Now maybe you can argue this just falls under the general umbrella 'never trust a cold call', but even that isn't reasonable. You propose that they simply hang up and call up Microsoft... who pray tell do you expect them to call? Corporations in the real world have divisions spread all over the place, with no particular expectation that every division knows what every other division is up to. Suppose you DID receive a real call from Microsoft that you doubted, who of their bagillion employees worldwide would you call back? Do you honestly expect the front line support to know what anyone up the chain is doing?

Comment Re:Doesn't matter. (Score 2, Informative)764

I would like to clarify a few things as someone who is both an engineer and an academic.

Academics don't have to produce anything (besides words).

In the lab across the hall from my office sits the world's first diffuse optical tomography platform capable of imaging and mapping multiple fluorescent lifetimes. My office mates have built a high-density NIRs grid currently being used to map brain function in infants to help clinicians diagnose and treat early neural trauma and other related disorders. We academics build plenty. Moreover even those involved in more theoretical aspects (like say the mathematicians we collaborate with) have to produce models of light propagation that actually work. Are there papers that show problems with current methodology? Sure, but those are only one aspect of academia, and the same people that write those papers then go on to demonstrate new methodologies superior to the old (which is the entire reason they examined weaknesses in the old models).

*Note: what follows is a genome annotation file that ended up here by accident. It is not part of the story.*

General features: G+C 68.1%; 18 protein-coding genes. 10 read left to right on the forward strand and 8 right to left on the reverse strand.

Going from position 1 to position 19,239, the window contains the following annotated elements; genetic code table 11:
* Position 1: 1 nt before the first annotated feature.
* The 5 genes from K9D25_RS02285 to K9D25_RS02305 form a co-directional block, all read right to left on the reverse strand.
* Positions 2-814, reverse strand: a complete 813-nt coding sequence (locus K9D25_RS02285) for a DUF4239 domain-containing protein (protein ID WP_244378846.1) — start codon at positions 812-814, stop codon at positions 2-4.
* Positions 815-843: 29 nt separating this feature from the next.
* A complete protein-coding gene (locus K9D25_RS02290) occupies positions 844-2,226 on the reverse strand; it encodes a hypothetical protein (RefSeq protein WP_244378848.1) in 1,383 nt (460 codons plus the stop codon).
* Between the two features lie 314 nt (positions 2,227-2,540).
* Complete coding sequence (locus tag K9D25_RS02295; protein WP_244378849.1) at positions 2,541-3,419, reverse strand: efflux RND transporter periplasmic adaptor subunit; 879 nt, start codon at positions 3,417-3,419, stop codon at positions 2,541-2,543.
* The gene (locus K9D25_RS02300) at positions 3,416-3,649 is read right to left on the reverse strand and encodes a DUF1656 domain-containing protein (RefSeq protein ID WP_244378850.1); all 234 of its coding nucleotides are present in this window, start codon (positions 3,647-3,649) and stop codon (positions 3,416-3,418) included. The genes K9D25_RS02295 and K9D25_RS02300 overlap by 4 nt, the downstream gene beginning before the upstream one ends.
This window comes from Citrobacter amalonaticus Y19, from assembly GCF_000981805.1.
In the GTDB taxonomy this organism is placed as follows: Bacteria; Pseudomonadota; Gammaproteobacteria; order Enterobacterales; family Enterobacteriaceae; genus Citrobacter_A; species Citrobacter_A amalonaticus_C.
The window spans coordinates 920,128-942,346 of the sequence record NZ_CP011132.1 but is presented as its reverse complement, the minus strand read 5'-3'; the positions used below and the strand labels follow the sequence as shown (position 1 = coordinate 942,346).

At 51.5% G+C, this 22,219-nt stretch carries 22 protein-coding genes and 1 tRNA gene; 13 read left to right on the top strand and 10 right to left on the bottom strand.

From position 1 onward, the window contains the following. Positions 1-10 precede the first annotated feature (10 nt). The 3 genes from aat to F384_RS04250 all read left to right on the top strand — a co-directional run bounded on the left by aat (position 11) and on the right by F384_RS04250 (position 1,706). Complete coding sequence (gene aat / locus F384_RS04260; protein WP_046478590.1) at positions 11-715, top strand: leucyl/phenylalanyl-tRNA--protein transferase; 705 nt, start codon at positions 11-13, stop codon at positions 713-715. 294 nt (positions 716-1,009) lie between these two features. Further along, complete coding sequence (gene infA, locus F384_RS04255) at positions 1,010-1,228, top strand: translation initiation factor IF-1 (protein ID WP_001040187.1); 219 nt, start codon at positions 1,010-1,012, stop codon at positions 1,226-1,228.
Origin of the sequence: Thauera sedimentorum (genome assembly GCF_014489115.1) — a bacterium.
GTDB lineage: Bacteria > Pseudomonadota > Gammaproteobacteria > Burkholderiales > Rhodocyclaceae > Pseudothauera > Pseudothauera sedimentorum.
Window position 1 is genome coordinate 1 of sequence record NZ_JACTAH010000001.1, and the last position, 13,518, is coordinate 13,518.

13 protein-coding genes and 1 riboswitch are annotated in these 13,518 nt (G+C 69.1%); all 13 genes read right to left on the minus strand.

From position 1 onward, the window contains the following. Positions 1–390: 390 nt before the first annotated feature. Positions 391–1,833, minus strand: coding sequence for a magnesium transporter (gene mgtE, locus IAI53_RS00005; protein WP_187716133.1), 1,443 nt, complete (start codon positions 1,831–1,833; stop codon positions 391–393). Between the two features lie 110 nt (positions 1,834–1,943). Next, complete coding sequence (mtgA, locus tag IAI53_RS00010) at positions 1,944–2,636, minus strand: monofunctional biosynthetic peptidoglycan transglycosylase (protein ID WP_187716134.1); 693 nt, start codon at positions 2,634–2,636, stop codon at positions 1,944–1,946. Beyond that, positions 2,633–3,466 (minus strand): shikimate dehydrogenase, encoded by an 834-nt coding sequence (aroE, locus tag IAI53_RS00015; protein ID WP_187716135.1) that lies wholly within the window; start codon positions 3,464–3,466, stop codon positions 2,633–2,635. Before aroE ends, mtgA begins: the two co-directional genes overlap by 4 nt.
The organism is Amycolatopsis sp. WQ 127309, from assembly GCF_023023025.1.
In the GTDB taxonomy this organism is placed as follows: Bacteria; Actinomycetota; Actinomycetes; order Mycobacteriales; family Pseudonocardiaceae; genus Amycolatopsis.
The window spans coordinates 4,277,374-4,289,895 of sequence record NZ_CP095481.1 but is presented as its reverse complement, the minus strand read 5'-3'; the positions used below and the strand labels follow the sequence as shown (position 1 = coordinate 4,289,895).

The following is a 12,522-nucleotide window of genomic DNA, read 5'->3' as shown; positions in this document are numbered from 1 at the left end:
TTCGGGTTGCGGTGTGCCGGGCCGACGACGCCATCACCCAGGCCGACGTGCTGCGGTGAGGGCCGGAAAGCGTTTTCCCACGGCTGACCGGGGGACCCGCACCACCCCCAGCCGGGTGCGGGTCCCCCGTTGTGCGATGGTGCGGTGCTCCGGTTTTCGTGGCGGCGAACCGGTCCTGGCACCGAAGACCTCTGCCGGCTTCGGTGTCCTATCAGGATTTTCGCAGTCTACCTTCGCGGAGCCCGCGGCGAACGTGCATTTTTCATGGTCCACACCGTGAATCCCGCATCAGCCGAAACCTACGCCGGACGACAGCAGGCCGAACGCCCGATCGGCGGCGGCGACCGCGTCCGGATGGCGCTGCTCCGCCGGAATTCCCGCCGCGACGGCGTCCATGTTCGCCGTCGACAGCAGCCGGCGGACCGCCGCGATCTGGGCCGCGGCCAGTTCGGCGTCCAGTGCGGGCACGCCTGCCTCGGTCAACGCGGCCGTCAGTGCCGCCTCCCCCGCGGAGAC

I have to put a product out that works. There are time limits.

How difficult it must be to live in a world with project deadlines. OH WAIT! I bet that's damn near identical to our grant submission and progress report deadlines. If we miss those the lab either never receives or loses existing funding

"Those who can, do. Those who can't, teach..."

Lets not be a jackass about these things. In reality anybody worth a damn is both doing AND teaching as much as their time permits. As a production engineer you may not be teaching in a formal setting but I would certainly expect that you both give and receive informal instruction to the other engineers on your teams

Comment Re:Taking care of people is not wrong (Score 1)2044

You post reminds of the KKK PR materials from the past few years: "It's not that we hate black people, we just love white people more"

Comment Re:Biased much? (Score 1)601